July 15,2014

Press Contact:

Ken Willis (Wyden) (202) 224-4515

Senate Finance Committee Begins Effort to Address Chronic Illness

Senators Hear Personal Stories about Navigating Health Care Maze

WASHINGTON – Taking its first step toward improving care for the millions of Americans dealing with chronic illness, the Senate Finance Committee today heard personal stories from people directly affected, and testimony on innovative strategies and solutions from employers, providers and health plans.

“All of us are touched by the American health care system eventually,” Senate Finance Committee Chairman Ron Wyden, D-Ore., said. “Those suffering with chronic disease are hurt the most by its flaws.”

“I appreciate Chairman Wyden’s work on this important issue and look forward to working with him on finding fiscally-responsible and sustainable solutions that target our existing health care dollars to maximize quality outcome for our patients,” Senate Finance Committee Ranking Member Orrin Hatch, R-Utah, said.

Wyden, the co-author of the bipartisan Better Care Lower Cost Act, also said that “the way health care in America is delivered has to change. Let me repeat that – it has to change.”

In the months ahead, Wyden said he expects the Finance Committee to find bipartisan solutions to meet the challenges of chronic disease and strengthen the American health care system.

Witnesses included Stephanie Dempsey, a heart disease patient from Georgia; Mary Margaret Lehmann, a Minnesota caregiver to her husband who suffers from Alzheimer’s; Dr. William Bornstein, Chief Medical Officer and Chief Quality Officer at Emory Healthcare in Atlanta, Ga.; and, Cheryl DeMars, President and CEO of The Alliance, a Wisconsin-based cooperative of employers focused on delivery health care benefits. The final witness, Chet Burrell, President and CEO of CareFirst Blue Cross based in Baltimore, Md., was delayed by weather but submitted written testimony.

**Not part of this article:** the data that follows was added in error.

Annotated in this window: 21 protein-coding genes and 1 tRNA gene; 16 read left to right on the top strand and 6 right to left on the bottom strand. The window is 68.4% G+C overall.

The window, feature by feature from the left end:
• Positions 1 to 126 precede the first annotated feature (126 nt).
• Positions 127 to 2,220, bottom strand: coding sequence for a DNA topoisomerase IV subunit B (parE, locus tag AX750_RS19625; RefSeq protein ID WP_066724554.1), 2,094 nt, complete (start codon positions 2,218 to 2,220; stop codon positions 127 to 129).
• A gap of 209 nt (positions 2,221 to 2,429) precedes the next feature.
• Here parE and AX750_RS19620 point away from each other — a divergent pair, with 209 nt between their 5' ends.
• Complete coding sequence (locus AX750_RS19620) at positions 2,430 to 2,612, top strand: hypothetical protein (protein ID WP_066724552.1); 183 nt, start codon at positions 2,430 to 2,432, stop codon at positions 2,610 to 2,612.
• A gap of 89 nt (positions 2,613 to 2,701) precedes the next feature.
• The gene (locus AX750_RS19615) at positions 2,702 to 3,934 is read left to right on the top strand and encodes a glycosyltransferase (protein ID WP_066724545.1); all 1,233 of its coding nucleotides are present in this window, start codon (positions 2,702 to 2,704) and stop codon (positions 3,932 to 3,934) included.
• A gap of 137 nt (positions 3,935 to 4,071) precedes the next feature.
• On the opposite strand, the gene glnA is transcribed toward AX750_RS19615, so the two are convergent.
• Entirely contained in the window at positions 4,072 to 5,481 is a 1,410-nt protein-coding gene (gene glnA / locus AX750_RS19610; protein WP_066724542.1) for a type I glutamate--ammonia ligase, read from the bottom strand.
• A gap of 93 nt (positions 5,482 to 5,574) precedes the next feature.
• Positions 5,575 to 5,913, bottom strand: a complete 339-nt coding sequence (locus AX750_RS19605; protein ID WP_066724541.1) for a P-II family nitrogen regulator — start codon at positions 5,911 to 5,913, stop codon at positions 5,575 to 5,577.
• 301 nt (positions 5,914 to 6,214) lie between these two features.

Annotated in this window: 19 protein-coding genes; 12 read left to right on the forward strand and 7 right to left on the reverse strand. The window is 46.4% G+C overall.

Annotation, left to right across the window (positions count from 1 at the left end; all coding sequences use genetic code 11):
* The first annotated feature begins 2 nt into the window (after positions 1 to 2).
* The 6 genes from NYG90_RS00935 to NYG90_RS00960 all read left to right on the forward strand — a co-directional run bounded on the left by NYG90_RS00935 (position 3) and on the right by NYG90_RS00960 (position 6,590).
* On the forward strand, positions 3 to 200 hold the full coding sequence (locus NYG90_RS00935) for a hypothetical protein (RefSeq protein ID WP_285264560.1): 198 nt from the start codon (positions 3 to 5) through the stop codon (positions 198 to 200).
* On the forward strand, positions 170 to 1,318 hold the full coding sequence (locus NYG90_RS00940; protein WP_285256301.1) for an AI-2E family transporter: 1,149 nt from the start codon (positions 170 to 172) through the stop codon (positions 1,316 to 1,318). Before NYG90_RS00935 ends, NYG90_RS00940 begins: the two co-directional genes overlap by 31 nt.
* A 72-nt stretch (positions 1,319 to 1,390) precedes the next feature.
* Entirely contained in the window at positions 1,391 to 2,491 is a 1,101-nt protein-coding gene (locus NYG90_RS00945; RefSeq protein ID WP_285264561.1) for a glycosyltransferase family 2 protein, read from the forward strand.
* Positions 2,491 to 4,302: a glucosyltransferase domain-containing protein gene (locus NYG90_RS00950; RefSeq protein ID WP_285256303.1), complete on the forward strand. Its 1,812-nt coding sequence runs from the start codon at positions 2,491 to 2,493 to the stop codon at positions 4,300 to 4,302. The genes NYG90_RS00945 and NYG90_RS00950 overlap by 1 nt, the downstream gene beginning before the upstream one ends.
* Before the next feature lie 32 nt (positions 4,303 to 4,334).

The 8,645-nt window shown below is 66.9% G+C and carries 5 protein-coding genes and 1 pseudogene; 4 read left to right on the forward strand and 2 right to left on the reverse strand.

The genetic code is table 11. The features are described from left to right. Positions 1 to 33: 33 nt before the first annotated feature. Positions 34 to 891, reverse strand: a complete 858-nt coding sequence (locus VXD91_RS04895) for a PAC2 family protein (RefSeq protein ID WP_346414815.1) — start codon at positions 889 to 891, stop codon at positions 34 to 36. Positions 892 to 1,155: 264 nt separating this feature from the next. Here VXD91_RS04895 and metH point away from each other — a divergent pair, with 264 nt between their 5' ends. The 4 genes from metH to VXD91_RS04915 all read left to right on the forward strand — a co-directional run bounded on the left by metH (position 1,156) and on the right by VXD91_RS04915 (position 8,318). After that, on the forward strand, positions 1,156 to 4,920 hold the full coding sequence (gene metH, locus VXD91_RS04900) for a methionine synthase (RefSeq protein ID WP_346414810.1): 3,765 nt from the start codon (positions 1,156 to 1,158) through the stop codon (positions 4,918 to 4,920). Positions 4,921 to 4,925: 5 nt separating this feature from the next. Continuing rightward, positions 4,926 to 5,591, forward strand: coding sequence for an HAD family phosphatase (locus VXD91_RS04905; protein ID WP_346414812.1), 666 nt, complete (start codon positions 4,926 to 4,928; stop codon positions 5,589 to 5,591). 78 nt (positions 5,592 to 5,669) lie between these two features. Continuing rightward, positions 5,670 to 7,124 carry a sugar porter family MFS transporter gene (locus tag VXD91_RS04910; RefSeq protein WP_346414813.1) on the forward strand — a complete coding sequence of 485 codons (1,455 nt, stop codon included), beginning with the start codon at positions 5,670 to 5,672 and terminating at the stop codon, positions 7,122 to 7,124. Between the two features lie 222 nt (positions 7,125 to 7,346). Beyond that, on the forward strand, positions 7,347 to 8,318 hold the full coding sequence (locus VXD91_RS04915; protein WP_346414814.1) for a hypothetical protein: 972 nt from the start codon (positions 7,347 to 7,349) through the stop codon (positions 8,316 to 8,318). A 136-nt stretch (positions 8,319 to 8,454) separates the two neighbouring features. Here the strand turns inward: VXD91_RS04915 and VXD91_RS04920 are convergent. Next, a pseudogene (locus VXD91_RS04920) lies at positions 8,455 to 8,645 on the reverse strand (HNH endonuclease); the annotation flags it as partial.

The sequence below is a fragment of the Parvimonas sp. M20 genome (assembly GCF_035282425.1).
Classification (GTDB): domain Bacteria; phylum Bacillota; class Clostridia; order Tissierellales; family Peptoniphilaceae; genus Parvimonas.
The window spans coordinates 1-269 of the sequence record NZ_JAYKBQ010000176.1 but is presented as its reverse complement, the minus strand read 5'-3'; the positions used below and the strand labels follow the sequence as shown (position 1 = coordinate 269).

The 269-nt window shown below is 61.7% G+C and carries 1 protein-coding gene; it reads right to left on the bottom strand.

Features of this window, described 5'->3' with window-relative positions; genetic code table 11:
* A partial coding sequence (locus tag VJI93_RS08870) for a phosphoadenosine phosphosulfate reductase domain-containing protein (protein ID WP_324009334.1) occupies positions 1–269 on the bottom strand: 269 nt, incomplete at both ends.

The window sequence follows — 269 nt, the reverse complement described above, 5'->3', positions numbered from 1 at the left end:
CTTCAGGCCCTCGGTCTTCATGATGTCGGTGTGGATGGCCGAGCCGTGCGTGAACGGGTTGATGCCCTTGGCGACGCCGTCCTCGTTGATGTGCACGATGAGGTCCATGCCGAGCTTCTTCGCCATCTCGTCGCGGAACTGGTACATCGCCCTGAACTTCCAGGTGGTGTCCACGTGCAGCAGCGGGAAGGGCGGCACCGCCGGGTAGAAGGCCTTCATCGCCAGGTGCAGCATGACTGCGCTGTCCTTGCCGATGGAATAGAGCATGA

Dempsey gave emotional testimony about battling multiple, chronic medical conditions for much of her life. She described the devastating chain of events that that started with a heart disease diagnosis at 21. Dempsey, now 44, explained that she has lost her independence, financial security and family.

“Although my doctors are all well-intentioned, they often don’t talk with each other or share information about my care,” Dempsey said. “This ultimately leaves me to be my own health care coordinator.”

Lehmann, testified on the many challenges of caring for her husband, Ken, who was diagnosis with Alzheimer’s in 2009.

“Throughout this experience I have learned that there are deficiencies in our health system when it comes to dealing with Alzheimer’s,” Lehmann said. “Far too many physicians are not familiar with how to properly advise patients and their caregivers. Additionally, there is a lack of coordination between Ken’s various physicians.”

Bornstein said that too often the current rules make it difficult to provide the best care for patients.

“Our physicians and staff desperately want to take better care of these patients—that’s why we practice medicine,” Bornstein said. “Current structures create frustration among our providers as well as our patients.  Our primary care teams feel these frustrations most acutely.” 

Burrell’s testimony said that a promising and innovative CareFirst model is being used to improve care through better coordination.

In written testimony, he explained that the CareFirst model is one of the largest patient-centered medical home programs in the country, serving over one million people through over 4,000 primary care providers. After three years, he said that the program has accounted for $267 million in avoided costs, a 6.4% reduction in hospital admissions, an 8.1% reduction in all-cause readmissions, and improvements in other quality measures.

However, Burrell also warned that “at every turn, we have found that we are confronted by the limits in law, rule, policy and custom that thwart the doing of these common sense things, which limit access to needed ongoing services and lead to new levels of noncompliance. For example, Medicare payment rules often do not cover the cost of developing and maintaining care plans.”

DeMars described the efforts employers are taking to “improve health and health care delivery through transparent data that is both comparable and actionable.”

She said that employers “need the flexibility to innovate to help more employees make the most of their employer-sponsored health care. Data-driven innovation holds great promise for improving the value and quality of our health care system.”

Wyden’s opening statement can be found here.